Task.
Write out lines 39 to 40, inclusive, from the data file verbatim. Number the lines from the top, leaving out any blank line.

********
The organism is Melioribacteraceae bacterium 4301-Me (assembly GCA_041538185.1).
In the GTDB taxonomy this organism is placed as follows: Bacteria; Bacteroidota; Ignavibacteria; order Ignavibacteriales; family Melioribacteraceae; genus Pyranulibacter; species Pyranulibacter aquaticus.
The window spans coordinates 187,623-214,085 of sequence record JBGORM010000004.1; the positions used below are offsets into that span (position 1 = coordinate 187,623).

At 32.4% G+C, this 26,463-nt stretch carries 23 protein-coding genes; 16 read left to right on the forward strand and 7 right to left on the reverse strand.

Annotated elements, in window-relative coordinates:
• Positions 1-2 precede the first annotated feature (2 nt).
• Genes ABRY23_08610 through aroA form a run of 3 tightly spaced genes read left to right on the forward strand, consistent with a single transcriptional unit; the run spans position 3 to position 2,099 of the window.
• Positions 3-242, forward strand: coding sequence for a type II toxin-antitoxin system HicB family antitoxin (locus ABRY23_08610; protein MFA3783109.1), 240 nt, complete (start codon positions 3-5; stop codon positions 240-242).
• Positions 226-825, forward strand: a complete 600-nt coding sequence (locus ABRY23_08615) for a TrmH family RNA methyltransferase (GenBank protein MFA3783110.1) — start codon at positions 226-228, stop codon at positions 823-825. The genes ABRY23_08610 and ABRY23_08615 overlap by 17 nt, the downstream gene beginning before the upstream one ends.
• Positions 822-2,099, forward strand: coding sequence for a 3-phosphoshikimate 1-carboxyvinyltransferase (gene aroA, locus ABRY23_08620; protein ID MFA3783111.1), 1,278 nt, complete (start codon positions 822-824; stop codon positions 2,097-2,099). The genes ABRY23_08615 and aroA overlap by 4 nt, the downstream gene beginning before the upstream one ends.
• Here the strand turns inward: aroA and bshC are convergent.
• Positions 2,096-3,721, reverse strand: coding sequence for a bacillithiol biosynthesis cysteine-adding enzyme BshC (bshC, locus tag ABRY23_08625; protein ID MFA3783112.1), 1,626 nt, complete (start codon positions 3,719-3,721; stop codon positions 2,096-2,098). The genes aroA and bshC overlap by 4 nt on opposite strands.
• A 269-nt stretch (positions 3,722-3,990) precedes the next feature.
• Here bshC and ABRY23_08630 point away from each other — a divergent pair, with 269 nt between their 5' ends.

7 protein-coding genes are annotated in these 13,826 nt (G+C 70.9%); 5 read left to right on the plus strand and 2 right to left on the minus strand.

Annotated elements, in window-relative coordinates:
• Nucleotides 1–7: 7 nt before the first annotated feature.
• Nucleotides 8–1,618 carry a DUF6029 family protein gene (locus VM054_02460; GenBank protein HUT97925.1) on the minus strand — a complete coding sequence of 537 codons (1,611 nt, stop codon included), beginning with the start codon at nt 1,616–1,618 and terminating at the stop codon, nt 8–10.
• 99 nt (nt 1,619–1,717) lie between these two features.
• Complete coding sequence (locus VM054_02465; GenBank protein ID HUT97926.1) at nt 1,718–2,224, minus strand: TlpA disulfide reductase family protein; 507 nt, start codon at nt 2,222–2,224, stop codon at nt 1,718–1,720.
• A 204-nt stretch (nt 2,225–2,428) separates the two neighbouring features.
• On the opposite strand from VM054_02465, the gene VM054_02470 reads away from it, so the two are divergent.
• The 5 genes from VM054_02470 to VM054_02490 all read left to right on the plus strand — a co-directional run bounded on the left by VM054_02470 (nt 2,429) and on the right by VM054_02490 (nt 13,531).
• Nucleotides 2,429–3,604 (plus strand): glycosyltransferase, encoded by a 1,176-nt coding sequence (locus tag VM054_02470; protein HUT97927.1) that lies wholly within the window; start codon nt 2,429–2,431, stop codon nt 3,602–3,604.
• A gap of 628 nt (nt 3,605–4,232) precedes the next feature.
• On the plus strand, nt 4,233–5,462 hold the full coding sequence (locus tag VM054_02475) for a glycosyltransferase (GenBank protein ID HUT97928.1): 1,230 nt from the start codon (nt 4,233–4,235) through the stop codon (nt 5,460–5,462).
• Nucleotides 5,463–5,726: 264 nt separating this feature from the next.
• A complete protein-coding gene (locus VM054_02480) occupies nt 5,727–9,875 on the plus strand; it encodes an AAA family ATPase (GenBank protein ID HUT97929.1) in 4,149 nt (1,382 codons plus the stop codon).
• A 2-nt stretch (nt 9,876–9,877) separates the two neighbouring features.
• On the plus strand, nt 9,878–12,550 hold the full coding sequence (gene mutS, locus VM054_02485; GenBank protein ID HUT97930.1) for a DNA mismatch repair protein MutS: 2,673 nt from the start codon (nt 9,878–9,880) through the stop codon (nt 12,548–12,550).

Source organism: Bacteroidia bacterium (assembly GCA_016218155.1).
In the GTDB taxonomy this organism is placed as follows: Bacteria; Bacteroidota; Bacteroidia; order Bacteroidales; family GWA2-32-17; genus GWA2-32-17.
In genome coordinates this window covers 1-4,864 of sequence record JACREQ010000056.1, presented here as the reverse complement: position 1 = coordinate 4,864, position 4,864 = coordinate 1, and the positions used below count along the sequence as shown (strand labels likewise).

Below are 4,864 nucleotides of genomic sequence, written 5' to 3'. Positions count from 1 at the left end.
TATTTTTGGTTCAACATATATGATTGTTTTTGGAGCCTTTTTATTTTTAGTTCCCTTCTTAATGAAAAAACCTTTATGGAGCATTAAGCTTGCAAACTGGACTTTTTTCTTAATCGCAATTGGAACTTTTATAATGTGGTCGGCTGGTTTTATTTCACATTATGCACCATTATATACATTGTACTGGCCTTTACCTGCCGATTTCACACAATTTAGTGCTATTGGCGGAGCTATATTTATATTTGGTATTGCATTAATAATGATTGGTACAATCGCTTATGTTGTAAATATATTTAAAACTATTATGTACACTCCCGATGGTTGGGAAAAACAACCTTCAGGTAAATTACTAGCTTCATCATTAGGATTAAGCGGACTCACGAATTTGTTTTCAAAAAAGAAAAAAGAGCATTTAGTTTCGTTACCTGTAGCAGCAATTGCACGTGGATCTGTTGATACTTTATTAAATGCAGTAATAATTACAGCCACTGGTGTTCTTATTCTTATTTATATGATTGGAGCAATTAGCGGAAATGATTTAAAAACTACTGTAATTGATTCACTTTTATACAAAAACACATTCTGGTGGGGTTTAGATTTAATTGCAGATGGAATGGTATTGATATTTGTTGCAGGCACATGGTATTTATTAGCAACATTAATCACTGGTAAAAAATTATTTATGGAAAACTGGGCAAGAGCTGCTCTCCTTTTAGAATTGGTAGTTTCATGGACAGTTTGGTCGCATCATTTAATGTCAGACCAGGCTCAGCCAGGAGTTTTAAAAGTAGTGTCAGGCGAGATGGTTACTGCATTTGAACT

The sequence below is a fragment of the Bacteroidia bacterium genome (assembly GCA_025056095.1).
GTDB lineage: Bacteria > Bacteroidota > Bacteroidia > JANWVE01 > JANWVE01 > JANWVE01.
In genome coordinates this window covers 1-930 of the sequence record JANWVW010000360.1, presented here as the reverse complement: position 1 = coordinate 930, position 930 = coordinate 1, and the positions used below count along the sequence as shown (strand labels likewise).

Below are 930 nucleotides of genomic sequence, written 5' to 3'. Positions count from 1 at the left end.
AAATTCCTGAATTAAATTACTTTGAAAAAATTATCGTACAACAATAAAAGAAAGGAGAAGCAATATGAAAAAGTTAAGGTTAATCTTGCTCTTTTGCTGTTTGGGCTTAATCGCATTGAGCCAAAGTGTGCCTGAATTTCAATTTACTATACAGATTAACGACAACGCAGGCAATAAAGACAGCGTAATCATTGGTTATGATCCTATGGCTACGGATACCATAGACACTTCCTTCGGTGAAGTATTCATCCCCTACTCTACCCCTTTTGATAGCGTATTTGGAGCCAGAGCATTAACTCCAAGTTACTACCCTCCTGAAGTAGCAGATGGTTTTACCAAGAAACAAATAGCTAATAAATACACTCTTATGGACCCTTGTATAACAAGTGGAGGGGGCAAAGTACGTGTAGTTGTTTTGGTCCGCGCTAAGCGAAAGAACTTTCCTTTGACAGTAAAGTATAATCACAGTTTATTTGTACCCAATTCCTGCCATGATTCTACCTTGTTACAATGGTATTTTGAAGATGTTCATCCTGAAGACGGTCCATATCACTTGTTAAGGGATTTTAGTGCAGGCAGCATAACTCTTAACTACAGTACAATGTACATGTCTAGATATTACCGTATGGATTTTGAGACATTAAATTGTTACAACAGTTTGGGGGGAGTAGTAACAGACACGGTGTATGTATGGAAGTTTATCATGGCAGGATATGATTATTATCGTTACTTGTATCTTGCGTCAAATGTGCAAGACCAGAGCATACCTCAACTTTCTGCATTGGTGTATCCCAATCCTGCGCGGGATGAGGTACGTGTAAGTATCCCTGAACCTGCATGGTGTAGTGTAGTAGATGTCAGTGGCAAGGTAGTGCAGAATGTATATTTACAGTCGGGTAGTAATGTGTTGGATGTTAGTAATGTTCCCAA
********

Below are 930 nucleotides of genomic sequence, written 5' to 3'. Positions count from 1 at the left end.
AAATTCCTGAATTAAATTACTTTGAAAAAATTATCGTACAACAATAAAAGAAAGGAGAAGCAATATGAAAAAGTTAAGGTTAATCTTGCTCTTTTGCTGTTTGGGCTTAATCGCATTGAGCCAAAGTGTGCCTGAATTTCAATTTACTATACAGATTAACGACAACGCAGGCAATAAAGACAGCGTAATCATTGGTTATGATCCTATGGCTACGGATACCATAGACACTTCCTTCGGTGAAGTATTCATCCCCTACTCTACCCCTTTTGATAGCGTATTTGGAGCCAGAGCATTAACTCCAAGTTACTACCCTCCTGAAGTAGCAGATGGTTTTACCAAGAAACAAATAGCTAATAAATACACTCTTATGGACCCTTGTATAACAAGTGGAGGGGGCAAAGTACGTGTAGTTGTTTTGGTCCGCGCTAAGCGAAAGAACTTTCCTTTGACAGTAAAGTATAATCACAGTTTATTTGTACCCAATTCCTGCCATGATTCTACCTTGTTACAATGGTATTTTGAAGATGTTCATCCTGAAGACGGTCCATATCACTTGTTAAGGGATTTTAGTGCAGGCAGCATAACTCTTAACTACAGTACAATGTACATGTCTAGATATTACCGTATGGATTTTGAGACATTAAATTGTTACAACAGTTTGGGGGGAGTAGTAACAGACACGGTGTATGTATGGAAGTTTATCATGGCAGGATATGATTATTATCGTTACTTGTATCTTGCGTCAAATGTGCAAGACCAGAGCATACCTCAACTTTCTGCATTGGTGTATCCCAATCCTGCGCGGGATGAGGTACGTGTAAGTATCCCTGAACCTGCATGGTGTAGTGTAGTAGATGTCAGTGGCAAGGTAGTGCAGAATGTATATTTACAGTCGGGTAGTAATGTGTTGGATGTTAGTAATGTTCCCAA